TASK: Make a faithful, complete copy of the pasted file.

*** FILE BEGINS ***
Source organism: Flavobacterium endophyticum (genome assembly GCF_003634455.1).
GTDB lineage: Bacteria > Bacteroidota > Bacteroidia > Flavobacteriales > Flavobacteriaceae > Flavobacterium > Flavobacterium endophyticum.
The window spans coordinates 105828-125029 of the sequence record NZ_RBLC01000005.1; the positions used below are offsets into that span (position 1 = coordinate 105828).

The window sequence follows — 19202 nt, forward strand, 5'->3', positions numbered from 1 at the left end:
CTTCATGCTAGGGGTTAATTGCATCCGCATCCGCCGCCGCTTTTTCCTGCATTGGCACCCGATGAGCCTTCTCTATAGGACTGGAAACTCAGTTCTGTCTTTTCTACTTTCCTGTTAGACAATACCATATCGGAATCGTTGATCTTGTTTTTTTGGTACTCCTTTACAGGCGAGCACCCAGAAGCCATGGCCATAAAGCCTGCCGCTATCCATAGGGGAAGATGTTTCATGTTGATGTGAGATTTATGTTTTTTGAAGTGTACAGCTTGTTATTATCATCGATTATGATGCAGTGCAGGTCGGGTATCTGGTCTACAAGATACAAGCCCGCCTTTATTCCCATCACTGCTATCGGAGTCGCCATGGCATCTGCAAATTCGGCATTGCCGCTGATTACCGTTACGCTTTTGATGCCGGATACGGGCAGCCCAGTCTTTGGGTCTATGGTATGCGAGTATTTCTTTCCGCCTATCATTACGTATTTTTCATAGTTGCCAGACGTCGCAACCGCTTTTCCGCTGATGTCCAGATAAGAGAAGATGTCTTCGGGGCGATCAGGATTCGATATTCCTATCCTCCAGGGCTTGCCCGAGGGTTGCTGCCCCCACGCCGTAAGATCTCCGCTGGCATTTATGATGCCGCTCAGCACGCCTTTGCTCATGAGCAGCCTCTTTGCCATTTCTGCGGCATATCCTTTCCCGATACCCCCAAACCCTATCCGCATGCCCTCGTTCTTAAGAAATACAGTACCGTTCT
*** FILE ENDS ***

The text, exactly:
Source organism: Flavobacterium endophyticum (genome assembly GCF_003634455.1).
GTDB lineage: Bacteria > Bacteroidota > Bacteroidia > Flavobacteriales > Flavobacteriaceae > Flavobacterium > Flavobacterium endophyticum.
The window spans coordinates 105828-125029 of the sequence record NZ_RBLC01000005.1; the positions used below are offsets into that span (position 1 = coordinate 105828).

The window sequence follows — 19202 nt, forward strand, 5'->3', positions numbered from 1 at the left end:
CTTCATGCTAGGGGTTAATTGCATCCGCATCCGCCGCCGCTTTTTCCTGCATTGGCACCCGATGAGCCTTCTCTATAGGACTGGAAACTCAGTTCTGTCTTTTCTACTTTCCTGTTAGACAATACCATATCGGAATCGTTGATCTTGTTTTTTTGGTACTCCTTTACAGGCGAGCACCCAGAAGCCATGGCCATAAAGCCTGCCGCTATCCATAGGGGAAGATGTTTCATGTTGATGTGAGATTTATGTTTTTTGAAGTGTACAGCTTGTTATTATCATCGATTATGATGCAGTGCAGGTCGGGTATCTGGTCTACAAGATACAAGCCCGCCTTTATTCCCATCACTGCTATCGGAGTCGCCATGGCATCTGCAAATTCGGCATTGCCGCTGATTACCGTTACGCTTTTGATGCCGGATACGGGCAGCCCAGTCTTTGGGTCTATGGTATGCGAGTATTTCTTTCCGCCTATCATTACGTATTTTTCATAGTTGCCAGACGTCGCAACCGCTTTTCCGCTGATGTCCAGATAAGAGAAGATGTCTTCGGGGCGATCAGGATTCGATATTCCTATCCTCCAGGGCTTGCCCGAGGGTTGCTGCCCCCACGCCGTAAGATCTCCGCTGGCATTTATGATGCCGCTCAGCACGCCTTTGCTCATGAGCAGCCTCTTTGCCATTTCTGCGGCATATCCTTTCCCGATACCCCCAAACCCTATCCGCATGCCCTCGTTCTTAAGAAATACAGTACCGTTCT